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The people of the Balkans live in the shadow of a long history of wars, conflicts and unresolved ethnic tensions. Much of the energy that could have gone into building a future has been squandered on maintaining those tensions and the result is an impoverished present.
Young families must either pay exorbitant rents or live packed like sardines in their parents apartments. And most of those apartments are in the hopelessly ugly, crumbling concrete blocks which are the legacy of the communist era.
The term Balkan whether it is describing a culture or a geographic area, usually has a strong suggestion of the rural with a heavy overlay of the Orient. In whatever context it is used, the word reverberates with cultural and sociological connotations, with a sense of division and disagreement.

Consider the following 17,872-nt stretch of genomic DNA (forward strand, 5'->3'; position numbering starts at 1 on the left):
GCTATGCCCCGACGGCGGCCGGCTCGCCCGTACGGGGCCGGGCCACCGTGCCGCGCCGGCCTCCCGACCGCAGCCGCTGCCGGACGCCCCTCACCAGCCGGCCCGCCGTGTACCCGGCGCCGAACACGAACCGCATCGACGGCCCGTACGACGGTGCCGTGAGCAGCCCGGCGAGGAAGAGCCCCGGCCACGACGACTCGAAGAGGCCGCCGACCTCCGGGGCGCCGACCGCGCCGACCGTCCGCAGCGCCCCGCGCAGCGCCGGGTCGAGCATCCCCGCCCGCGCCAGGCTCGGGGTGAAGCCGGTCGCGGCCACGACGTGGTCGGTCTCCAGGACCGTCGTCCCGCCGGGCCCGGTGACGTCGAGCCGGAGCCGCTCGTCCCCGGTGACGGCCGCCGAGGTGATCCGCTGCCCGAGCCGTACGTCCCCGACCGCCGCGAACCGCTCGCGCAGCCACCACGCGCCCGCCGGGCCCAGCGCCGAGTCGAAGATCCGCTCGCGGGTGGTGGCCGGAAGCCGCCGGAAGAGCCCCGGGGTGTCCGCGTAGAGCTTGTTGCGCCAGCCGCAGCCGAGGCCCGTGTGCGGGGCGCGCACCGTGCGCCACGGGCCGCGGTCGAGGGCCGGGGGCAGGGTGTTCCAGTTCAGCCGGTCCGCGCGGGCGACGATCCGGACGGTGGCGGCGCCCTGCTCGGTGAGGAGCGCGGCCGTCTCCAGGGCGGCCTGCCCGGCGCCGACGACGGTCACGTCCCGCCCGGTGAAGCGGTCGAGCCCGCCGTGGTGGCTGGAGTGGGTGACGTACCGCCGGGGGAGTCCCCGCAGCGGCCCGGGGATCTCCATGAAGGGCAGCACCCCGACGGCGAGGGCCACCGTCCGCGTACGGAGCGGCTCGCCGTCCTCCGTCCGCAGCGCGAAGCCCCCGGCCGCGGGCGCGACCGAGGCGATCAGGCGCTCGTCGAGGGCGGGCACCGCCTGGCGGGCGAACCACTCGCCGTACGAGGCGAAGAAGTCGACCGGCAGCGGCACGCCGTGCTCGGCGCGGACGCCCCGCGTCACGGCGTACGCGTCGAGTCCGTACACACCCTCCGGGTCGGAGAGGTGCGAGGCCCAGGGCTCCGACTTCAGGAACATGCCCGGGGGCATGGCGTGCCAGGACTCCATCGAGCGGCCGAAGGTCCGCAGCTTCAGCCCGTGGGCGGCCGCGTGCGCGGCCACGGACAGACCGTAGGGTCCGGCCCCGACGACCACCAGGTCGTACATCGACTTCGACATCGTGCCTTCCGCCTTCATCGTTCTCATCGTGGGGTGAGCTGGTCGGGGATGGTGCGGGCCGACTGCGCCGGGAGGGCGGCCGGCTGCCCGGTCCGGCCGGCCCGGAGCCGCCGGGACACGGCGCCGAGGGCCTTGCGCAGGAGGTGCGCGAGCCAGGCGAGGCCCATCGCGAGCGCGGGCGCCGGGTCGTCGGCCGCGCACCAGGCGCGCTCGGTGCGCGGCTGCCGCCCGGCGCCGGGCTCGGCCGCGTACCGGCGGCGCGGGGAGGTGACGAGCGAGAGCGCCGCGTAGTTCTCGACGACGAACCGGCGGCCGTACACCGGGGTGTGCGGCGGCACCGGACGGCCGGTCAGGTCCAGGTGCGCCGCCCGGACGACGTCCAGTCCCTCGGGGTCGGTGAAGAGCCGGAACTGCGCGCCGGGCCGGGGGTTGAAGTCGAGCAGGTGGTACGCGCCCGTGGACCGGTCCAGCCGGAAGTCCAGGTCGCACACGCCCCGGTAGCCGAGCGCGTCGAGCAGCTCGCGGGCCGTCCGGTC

When I set out to tell a story about the Balkans, it was food that sprang to mind as being the only thing people in the whole region agree that they have in common. After five centuries of Ottoman occupation we have all continued to eat the dishes they brought.
Thinking about this shared culinary heritage, I began to wonder what was happening in Balkan kitchens these days. The kitchen is a multipurpose room, a space which reflects identity and self-perception. It embodies the spirit of the Balkan home and mirrors society as a whole.
People in the Balkans would rather spend what little money they have in a cafe than on interior decoration. The functional, unadorned style which results from this conveys a tangible sense of the region’s lost identity, the inevitable legacy of half a millennium under the Ottoman yoke and half a century behind the Iron Curtain.
— Eugenia Maximova